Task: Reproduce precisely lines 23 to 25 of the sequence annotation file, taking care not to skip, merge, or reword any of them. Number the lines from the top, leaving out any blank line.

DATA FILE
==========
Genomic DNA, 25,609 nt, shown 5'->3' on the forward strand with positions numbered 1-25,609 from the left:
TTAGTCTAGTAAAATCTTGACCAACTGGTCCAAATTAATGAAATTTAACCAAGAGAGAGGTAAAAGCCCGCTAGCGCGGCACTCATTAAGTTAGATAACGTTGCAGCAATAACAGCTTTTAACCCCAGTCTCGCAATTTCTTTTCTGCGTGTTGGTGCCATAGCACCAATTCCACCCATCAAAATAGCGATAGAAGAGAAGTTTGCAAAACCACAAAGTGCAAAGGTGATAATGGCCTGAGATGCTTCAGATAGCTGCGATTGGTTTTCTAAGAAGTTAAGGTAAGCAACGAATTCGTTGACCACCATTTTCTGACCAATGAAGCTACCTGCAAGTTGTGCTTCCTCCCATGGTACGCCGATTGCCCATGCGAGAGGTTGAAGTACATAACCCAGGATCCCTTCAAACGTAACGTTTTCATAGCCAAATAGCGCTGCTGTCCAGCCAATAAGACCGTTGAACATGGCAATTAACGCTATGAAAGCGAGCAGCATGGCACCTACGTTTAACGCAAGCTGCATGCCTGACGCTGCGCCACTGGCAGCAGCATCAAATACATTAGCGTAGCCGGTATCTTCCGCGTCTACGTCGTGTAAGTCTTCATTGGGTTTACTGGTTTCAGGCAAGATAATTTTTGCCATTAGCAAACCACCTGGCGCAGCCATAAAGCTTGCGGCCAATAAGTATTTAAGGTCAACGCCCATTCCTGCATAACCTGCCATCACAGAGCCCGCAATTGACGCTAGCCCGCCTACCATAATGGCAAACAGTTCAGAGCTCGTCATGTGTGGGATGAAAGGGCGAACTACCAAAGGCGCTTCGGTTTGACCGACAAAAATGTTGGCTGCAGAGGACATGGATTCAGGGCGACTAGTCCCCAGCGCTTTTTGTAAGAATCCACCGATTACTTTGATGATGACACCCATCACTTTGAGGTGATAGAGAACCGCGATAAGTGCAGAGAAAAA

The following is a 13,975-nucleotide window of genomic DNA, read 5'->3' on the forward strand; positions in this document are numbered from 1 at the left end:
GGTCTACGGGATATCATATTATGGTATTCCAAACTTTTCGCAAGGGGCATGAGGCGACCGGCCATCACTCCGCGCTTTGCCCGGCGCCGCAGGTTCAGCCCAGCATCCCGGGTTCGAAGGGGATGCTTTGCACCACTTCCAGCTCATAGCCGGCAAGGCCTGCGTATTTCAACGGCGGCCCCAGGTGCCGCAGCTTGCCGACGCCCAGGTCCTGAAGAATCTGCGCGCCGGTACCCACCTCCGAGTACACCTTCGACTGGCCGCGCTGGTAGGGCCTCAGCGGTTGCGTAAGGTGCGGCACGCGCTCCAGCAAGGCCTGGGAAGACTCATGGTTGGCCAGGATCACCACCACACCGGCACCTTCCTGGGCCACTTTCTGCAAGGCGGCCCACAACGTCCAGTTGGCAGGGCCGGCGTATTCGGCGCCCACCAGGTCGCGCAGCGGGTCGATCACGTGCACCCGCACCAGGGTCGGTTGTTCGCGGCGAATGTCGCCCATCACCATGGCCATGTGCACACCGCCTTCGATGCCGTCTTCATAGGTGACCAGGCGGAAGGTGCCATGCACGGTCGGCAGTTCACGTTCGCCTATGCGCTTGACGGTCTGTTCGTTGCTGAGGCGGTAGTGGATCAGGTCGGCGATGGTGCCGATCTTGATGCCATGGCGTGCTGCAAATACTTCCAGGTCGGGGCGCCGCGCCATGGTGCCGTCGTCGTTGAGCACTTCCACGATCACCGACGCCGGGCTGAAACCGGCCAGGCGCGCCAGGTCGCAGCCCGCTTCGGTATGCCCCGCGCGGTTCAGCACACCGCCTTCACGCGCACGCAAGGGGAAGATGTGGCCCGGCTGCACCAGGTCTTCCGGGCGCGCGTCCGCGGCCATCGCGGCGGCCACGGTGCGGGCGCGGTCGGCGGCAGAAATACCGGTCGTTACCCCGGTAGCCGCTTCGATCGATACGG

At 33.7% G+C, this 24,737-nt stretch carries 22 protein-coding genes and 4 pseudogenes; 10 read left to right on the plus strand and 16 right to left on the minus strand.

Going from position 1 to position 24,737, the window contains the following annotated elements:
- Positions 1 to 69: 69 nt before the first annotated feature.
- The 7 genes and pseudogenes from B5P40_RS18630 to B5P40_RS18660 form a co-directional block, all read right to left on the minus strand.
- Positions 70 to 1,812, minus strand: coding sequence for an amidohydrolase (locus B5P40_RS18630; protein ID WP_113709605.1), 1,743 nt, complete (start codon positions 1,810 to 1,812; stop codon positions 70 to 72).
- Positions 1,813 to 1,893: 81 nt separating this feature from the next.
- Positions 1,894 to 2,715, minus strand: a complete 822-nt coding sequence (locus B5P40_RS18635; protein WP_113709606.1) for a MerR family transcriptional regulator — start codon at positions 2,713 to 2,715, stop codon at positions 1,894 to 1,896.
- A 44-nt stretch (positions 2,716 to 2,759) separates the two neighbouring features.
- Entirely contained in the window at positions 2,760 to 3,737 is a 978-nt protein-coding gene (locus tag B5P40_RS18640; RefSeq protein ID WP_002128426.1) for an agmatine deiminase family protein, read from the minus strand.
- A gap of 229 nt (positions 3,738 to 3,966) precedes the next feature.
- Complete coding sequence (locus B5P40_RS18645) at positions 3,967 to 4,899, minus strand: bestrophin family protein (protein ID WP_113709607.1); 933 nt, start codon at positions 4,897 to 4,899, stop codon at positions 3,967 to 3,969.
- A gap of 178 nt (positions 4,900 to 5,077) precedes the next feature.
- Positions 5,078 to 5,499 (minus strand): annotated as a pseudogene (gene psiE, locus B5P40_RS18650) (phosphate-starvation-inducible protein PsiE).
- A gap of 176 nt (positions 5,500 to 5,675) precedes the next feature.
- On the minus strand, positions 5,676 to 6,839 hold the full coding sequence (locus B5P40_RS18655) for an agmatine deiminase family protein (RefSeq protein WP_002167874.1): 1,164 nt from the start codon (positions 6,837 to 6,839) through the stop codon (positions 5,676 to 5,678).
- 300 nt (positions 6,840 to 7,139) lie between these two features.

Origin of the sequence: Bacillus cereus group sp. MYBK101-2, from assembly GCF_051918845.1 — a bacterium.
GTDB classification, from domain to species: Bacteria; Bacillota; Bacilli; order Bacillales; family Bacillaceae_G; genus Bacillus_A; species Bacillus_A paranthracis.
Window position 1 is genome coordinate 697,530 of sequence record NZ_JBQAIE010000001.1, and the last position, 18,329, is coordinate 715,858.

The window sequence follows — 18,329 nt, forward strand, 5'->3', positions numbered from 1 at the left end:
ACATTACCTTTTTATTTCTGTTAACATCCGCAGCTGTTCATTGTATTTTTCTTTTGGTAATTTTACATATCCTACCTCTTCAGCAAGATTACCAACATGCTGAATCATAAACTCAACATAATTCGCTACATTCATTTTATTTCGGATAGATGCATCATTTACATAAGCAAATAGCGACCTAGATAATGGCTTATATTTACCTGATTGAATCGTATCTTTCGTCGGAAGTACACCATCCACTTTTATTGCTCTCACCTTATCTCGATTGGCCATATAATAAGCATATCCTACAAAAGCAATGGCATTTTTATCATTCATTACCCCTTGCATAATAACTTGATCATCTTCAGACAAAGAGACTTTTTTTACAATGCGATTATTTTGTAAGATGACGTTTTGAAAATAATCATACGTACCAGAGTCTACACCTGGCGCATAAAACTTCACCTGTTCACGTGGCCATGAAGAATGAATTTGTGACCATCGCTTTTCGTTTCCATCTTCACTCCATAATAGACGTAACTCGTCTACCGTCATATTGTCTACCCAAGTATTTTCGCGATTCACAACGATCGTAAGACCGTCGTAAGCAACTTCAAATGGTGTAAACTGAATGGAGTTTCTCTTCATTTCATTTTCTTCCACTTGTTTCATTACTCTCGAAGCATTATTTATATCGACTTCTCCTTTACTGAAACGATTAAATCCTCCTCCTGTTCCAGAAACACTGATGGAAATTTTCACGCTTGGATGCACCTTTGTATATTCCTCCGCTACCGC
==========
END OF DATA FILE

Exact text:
Window position 1 is genome coordinate 697,530 of sequence record NZ_JBQAIE010000001.1, and the last position, 18,329, is coordinate 715,858.

The window sequence follows — 18,329 nt, forward strand, 5'->3', positions numbered from 1 at the left end:
ACATTACCTTTTTATTTCTGTTAACATCCGCAGCTGTTCATTGTATTTTTCTTTTGGTAATTTTACATATCCTACCTCTTCAGCAAGATTACCAACATGCTGAATCATAAACTCAACATAATTCGCTACATTCATTTTATTTCGGATAGATGCATCATTTACATAAGCAAATAGCGACCTAGATAATGGCTTATATTTACCTGATTGAATCGTATCTTTCGTCGGAAGTACACCATCCACTTTTATTGCTCTCACCTTATCTCGATTGGCCATATAATAAGCATATCCTACAAAAGCAATGGCATTTTTATCATTCATTACCCCTTGCATAATAACTTGATCATCTTCAGACAAAGAGACTTTTTTTACAATGCGATTATTTTGTAAGATGACGTTTTGAAAATAATCATACGTACCAGAGTCTACACCTGGCGCATAAAACTTCACCTGTTCACGTGGCCATGAAGAATGAATTTGTGACCATCGCTTTTCGTTTCCATCTTCACTCCATAATAGACGTAACTCGTCTACCGTCATATTGTCTACCCAAGTATTTTCGCGATTCACAACGATCGTAAGACCGTCGTAAGCAACTTCAAATGGTGTAAACTGAATGGAGTTTCTCTTCATTTCATTTTCTTCCACTTGTTTCATTACTCTCGAAGCATTATTTATATCGACTTCTCCTTTACTGAAACGATTAAATCCTCCTCCTGTTCCAGAAACACTGATGGAAATTTTCACGCTTGGATGCACCTTTGTATATTCCTCCGCTACCGC